‘Bridgerton’ Costumes Boost Fans of Historical Dress

This is the world of Corsets, Stay and Chemise. Wiskits, bomb rolls, breeches and hoop panniers. For actors, wearing a period costume has meant stepping into the long past: turning soft modern flesh into ancient shapes and learning to use the toilet without peeling off multiple layers.

“Bridgerton,” the shockingly diverse Netflix series of Shonda Rhymes, founded in England in 1813, came abruptly New interest in Regency fashion ignited. But a global community of enthusiasts has been designing, making and wearing clothes since the 19th century and for many years before that. Long a personal obsession by films like “The Leopard” and “Pride and Prejudice”, social media has widened the conversation, with fans of all ages and backgrounds around the world now accommodating a sleeve trim or a straw bonnet The best trade notes to do.

Pre-pandemic, they gathered in Los Angeles Costume college, An annual conference at the Carnival of Venice and Fights galantes In Versailles. Some lucky Europeans, such as Philippa Trozzelli, invite themselves to private parties in ancient local estates to wear their historic clothes.

Ms. Trozzelli, known on Instagram as @comtesse_comtesse, Stockholm has a 29-year-old antique jewelry appraiser, whose family home is filled with ancestral paintings. At the age of 25, with a degree in art history and cultural studies, she was hit by a car and spent 18 months recovering. With lots of free hours, she started watching historical tutorials, pattern books, and YouTube tutorials on how to order information.

As she gained proficiency, she took a period dance class and began attending monthly parties with others in costume. “You can’t really understand history until you’ve worn it out,” she said. “You get a completely different understanding.”

Ms. Trozzelli is a “huge fan” of fellow obsessives Merja Palkiwara, There is a 38-year-old car mechanic in Sipu, Finland, whose meticulous creations have earned him 51,000 followers. “She’s the best! She surprises me! That woman is a genius!” Said 43-year-old Luca Costigliolo, who lives in Genoa and designs, wears and teaches historical costumes School of Historical Costumes in London. Ms. Pallikwara started making period dresses 15 years ago, inspired by the red satin gown in the film “Moulin Rouge”.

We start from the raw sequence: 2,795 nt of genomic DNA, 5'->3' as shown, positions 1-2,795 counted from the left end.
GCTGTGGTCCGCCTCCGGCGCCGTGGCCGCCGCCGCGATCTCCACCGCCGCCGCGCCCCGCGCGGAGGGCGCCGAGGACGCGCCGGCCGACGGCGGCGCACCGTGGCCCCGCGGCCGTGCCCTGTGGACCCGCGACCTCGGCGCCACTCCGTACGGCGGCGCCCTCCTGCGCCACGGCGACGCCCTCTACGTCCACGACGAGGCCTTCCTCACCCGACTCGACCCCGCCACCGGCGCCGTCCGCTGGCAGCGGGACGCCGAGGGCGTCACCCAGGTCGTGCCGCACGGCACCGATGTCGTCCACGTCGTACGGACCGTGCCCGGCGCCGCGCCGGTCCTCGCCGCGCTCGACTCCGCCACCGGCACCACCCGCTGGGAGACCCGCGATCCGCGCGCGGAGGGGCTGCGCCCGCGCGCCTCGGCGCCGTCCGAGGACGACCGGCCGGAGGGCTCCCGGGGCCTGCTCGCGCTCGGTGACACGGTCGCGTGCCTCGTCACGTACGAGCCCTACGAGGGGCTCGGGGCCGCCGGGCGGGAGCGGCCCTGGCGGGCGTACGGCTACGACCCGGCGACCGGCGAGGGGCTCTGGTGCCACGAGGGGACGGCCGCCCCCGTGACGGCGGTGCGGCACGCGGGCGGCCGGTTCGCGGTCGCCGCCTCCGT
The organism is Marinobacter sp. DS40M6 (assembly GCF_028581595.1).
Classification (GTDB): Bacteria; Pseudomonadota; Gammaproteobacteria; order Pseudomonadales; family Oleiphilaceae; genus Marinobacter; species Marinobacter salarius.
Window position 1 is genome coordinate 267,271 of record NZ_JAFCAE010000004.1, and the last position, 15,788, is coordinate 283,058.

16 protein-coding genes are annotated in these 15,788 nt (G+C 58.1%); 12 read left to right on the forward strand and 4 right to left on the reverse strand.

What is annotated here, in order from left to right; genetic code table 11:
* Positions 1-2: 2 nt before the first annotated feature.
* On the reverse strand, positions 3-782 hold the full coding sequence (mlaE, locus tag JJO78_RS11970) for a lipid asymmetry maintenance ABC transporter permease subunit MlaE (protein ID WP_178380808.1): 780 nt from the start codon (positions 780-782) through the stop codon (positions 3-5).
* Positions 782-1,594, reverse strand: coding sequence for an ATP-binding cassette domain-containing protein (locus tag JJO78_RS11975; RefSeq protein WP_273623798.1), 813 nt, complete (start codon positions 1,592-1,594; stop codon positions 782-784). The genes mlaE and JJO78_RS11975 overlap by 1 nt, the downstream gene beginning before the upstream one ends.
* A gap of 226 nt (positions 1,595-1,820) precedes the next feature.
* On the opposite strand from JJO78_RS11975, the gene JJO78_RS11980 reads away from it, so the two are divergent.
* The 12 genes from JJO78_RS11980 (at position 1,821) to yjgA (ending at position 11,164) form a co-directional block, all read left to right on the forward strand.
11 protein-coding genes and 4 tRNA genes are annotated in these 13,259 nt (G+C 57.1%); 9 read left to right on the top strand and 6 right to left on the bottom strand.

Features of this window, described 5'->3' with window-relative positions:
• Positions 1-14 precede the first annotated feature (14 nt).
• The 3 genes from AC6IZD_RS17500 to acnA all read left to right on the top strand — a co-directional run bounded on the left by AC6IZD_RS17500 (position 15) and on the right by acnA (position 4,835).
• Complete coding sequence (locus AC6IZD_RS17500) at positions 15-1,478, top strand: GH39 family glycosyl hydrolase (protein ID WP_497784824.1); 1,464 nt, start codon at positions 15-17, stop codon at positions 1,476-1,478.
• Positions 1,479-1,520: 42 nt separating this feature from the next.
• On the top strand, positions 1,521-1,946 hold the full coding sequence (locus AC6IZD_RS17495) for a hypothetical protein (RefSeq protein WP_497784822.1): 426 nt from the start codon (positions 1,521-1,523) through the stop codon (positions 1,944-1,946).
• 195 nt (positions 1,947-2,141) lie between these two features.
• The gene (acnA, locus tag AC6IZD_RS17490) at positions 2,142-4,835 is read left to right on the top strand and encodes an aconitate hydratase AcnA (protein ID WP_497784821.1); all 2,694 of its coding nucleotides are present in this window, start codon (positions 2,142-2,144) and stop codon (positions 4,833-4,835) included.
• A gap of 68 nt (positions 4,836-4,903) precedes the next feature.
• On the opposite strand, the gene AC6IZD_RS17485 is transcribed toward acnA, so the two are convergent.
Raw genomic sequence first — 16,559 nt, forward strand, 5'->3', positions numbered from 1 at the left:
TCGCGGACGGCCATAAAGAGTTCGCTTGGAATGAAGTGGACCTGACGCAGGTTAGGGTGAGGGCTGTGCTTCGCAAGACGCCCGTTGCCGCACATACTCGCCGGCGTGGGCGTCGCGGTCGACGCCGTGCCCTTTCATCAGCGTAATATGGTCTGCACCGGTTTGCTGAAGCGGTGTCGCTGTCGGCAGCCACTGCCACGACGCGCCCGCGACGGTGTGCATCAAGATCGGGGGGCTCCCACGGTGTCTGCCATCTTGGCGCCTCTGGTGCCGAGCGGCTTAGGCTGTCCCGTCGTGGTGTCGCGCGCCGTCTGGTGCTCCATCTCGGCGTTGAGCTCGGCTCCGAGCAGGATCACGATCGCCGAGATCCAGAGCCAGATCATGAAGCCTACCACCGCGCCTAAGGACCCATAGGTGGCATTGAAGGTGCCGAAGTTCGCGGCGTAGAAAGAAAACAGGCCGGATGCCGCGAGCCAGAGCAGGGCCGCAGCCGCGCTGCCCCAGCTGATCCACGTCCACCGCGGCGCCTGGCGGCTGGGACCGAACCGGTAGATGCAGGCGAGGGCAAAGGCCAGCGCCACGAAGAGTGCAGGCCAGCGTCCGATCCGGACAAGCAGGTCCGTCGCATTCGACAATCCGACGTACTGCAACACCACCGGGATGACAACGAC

“The whole sewing thing is out of the norm for me,” she said. “I grew up making motor sports and fixing cars, but I was fascinated with corsets and lingerie and collecting them. I love all kinds of feminine clothes, so it was fun to find a way to bring it into action. “Today he has made 20 to 30 period clothes and even carved his own historical shoes.

Ms. Palkiwara praises Mr. Costigliolo as “one of my personal heroes” for his understanding of the silhouette of the period; Experts believe that most modern styles are ruined by modern undergarments, not corsets and stems that make historically correct body shapes. Mr. Costigliolo began making and wearing corsets at the age of 11, and wore them at the art school in Genoa at the age of 16 under his lewis. “I had a passion for Scarlett O’Hara and her 17-inch waist,” he said. “I had an Anna Karenina obsession.”

With a supportive family, and living in a raffish port city that embraces eccentricity, they began wearing more and more period clothes in public, such as from Venice to rebuild Scarlett O’Hara’s mourning dress Rebuild train for Carnival. The Internet has made it easy to share his early passion. “Today you can explain things more clearly,” he said. “I did it long ago.”